Journal: True Cost of Electricity

True Cost

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Report tallies hidden energy costs

The average retail cost of U.S. coal-fired electricity was 9 cents per kilowatt-hour in 2007 (the most recent year for which data are available). But there are health and environmental costs of that power that consumers don’t pay, at least as part of their electric bill. According to a new report, accounting for those costs would double the true cost of shooting some electrons through the nation’s power grid.

As long as such costs remain hidden, they risk skewing policy and purchasing decisions. A new report released today by the National Research Council now attempts to compute and tally those hidden health and environmental costs associated with energy. And although the sums it offers up are huge, the report acknowledges that society may decide they’re well worth accepting in light of the benefits provided by that energy.

Now about that coal, which supplies nearly half of U.S. electricity: The NRC report finds that the hidden per-kWh health and environmental costs average a little more than 3 cents, but can be as high as 12 cents. The big differential largely reflects the age of plants — newer ones must employ better stack-gas cleaning technologies — and how much sulfur the coal contains.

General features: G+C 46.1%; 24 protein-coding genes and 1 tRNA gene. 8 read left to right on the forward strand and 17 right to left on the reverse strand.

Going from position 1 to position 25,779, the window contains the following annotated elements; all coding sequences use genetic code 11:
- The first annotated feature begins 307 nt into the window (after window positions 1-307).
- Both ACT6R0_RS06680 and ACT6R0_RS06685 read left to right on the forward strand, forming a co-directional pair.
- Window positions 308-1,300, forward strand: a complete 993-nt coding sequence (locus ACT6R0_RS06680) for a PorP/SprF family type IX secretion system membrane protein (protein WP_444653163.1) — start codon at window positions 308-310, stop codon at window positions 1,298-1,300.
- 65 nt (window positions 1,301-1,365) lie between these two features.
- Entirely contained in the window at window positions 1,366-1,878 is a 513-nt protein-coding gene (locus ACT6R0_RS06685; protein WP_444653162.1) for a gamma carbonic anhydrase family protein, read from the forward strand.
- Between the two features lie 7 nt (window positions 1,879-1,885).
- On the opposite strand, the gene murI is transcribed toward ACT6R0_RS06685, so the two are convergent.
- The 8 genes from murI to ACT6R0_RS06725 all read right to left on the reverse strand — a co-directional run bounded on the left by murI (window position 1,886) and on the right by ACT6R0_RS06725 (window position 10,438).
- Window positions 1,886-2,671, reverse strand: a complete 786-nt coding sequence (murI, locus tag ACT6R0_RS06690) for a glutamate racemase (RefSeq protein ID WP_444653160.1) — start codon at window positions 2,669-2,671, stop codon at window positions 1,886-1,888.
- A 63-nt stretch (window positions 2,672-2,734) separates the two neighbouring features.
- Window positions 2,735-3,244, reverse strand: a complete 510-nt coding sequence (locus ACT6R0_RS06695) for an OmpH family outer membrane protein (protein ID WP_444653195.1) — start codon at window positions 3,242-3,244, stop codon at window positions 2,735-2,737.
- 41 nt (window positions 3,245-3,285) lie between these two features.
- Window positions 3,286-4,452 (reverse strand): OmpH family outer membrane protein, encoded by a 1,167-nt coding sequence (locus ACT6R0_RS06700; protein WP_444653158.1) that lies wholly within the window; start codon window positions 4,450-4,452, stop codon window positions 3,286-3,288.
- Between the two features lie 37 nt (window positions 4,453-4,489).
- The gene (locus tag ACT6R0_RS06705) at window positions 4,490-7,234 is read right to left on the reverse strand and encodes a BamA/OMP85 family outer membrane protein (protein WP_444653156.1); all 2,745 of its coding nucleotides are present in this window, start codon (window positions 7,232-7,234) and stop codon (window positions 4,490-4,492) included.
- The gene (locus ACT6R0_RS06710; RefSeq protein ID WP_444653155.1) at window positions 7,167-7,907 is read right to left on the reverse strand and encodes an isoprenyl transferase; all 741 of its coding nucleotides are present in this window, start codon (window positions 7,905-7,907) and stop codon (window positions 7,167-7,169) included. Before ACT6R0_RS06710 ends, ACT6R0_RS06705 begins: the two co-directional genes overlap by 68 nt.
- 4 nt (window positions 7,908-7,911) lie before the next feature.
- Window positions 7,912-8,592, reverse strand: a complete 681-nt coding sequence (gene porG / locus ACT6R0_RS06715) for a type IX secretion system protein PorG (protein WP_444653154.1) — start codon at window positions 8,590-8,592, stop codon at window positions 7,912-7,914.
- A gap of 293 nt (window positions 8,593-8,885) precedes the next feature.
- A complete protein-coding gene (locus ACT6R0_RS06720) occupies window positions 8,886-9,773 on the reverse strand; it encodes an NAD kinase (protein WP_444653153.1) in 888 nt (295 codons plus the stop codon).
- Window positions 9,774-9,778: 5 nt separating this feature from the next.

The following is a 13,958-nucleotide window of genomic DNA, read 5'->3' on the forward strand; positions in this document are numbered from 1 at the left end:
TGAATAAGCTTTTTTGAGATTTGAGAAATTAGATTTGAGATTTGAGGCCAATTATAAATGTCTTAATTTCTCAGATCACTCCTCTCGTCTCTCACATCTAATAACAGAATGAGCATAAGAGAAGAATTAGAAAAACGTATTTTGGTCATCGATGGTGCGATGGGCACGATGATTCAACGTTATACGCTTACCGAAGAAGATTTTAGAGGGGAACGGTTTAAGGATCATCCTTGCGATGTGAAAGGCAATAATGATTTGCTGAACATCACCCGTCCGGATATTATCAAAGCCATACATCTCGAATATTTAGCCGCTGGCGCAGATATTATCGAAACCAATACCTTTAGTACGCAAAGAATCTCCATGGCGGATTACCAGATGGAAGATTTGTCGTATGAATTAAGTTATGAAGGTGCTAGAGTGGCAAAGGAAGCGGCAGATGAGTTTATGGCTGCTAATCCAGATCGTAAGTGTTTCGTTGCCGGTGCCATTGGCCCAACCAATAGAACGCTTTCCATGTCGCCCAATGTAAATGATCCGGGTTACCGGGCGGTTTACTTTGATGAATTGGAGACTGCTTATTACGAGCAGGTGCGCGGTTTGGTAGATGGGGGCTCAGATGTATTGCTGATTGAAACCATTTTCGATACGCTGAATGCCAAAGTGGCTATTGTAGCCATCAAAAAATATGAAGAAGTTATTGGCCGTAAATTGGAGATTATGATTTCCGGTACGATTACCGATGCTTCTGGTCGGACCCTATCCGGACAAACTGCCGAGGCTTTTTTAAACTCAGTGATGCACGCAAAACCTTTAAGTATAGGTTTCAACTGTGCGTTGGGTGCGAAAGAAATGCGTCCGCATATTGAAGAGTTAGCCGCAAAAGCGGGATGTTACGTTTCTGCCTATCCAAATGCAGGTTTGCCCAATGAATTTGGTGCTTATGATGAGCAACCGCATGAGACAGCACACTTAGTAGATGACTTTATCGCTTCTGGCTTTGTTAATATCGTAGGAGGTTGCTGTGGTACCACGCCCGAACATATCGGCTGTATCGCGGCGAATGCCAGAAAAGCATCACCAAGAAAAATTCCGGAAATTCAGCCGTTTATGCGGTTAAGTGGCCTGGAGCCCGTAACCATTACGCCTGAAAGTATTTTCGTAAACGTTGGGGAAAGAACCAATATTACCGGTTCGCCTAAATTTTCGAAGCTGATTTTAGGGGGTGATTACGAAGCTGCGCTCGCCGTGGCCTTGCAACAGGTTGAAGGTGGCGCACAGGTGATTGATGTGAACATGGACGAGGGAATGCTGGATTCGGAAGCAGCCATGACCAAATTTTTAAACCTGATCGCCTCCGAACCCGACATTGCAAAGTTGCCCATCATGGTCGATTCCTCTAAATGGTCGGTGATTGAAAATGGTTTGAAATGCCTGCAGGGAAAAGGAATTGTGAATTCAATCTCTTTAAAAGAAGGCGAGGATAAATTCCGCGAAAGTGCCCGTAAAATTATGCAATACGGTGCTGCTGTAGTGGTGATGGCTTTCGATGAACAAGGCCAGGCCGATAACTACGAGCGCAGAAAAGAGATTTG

These extras also don’t account for any pricey environmental havoc associated with global change wrought by coal’s emissions of greenhouse gases, principally carbon dioxide. NRC’s rough gauge of such costs, based on reviewing analyses by others, suggests that these might amount to another 3 cents/kWh.

The report also tackles natural gas use, transportation fuels, nuclear power and renewable energy sources. Together, it computes their fairly easy-to-identify hidden health and environmental costs as at least $120 billion per year.

Phi Beta Iota: The objective of the Earth Intelligence Network, a 501c3 Public Charity, is to help the public create the public intelligence needed to demand that all forms of government and all forms of business properly represent “true costs” at all levels over all time frames, and that holistic policy decisions be made with a full appreciation for the true cost of all decisions.

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